Disruptive Innovation: Success Breeds Longevity
Disruptive Innovations in Health Care
Disruptive innovations in health care are often the drivers of new technologies and new treatments that enhance and build upon old modalities. The birth of osteopathic medicine in the 1870s can be seen as a “disruptive innovation” in its revolutionary approach to medical treatment.
Trained as a physician as well as in farming, the founder of osteopathic medicine, A.T. Still, MD, DO, saw a correlation between growing health and growing crops. He proposed that the human body has much in common with a machine, one which ought to function well if it is mechanically sound. His manipulative therapies, linking structure and function within the human body, were unlike anything being practiced at the time. And they were disruptive in that they worked, and more people became interested in that new form of patient care called osteopathic medicine.
Given this history, it is no surprise that the American Osteopathic Association still supports “disruptions” that lead to better care, better treatments, and better quality. Disruptions like the patient-centered medical home (PCMH), a revolutionary model for care delivery that places the physician and patient at the center of team-based medical care. The medical home aligns with other new delivery models, like accountable care organizations (ACO). Aiming to help physicians provide quality care for patients while keeping costs down, PCMHs and ACOs are made up of coordinated health care professionals who provide medical care for a group of patients. They are revolutionary in that each PCMH or ACO is held accountable for improving health outcomes while reducing the rate of growth in health care spending.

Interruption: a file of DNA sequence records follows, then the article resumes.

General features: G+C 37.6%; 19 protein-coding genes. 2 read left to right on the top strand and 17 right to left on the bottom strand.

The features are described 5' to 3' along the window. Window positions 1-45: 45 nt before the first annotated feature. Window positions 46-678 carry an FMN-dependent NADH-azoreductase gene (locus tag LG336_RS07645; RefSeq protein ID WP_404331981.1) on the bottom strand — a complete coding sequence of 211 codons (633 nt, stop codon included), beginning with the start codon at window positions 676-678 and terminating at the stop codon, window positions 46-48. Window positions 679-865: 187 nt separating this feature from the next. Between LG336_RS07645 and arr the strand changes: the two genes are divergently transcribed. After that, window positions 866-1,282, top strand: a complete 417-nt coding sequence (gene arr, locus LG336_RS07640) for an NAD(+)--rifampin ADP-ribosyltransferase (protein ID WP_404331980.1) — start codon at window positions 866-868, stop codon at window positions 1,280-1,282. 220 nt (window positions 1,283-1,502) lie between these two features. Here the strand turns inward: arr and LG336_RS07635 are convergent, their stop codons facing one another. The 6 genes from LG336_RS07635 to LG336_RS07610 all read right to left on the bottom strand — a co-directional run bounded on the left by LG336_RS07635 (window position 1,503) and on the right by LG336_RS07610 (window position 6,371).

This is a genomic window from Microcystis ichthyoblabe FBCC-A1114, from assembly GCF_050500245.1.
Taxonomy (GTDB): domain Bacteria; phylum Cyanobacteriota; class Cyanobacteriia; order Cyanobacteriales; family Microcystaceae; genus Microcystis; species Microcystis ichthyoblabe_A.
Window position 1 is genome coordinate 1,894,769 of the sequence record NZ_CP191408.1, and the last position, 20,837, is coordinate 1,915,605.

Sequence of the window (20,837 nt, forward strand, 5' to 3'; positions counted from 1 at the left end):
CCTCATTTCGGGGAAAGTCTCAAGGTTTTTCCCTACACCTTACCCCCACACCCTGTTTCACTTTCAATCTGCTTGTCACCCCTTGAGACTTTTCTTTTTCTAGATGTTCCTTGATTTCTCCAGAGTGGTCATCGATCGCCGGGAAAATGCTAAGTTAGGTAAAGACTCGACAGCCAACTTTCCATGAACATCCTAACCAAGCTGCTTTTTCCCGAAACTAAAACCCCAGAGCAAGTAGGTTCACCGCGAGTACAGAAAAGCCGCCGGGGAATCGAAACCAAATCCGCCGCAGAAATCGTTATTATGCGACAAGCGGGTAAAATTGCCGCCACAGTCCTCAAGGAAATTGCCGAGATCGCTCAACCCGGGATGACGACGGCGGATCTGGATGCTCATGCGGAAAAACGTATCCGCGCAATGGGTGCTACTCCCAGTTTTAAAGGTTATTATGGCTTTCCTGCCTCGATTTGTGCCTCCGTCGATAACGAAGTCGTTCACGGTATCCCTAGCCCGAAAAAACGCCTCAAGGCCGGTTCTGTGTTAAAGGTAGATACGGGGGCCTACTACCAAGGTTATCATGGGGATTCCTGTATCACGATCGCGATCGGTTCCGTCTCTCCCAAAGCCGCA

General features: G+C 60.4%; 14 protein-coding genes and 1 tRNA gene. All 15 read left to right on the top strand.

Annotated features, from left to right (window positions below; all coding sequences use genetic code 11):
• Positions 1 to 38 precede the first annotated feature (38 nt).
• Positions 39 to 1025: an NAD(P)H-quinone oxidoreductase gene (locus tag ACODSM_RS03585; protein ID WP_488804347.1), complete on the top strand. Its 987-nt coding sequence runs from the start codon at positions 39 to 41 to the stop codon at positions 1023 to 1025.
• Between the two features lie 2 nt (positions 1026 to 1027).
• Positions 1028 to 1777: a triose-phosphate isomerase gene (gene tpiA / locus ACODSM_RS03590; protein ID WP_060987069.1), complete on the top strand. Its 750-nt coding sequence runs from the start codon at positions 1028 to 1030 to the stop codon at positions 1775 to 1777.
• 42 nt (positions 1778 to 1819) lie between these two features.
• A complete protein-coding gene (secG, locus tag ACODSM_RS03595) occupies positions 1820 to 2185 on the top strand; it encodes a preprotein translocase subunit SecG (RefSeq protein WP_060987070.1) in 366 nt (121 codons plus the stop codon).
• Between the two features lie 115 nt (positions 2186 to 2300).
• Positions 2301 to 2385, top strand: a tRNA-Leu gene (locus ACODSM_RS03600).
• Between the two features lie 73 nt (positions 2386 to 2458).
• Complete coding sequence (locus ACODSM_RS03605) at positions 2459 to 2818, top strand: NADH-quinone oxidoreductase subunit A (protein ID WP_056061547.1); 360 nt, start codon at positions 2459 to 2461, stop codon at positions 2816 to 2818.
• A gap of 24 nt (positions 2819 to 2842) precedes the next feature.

We also encourage our members to get out and do their part to drive innovation, and we support the PhRMA Annual Meeting for advancing the same goal. Our annual DO Day on Capitol Hill brings more than 1,000 members of the osteopathic medical profession to Washington, D.C., where they meet with their legislators and staff to advocate our health policy priorities.
Whatever you do, make sure your impact is disruptive, innovative, and heard.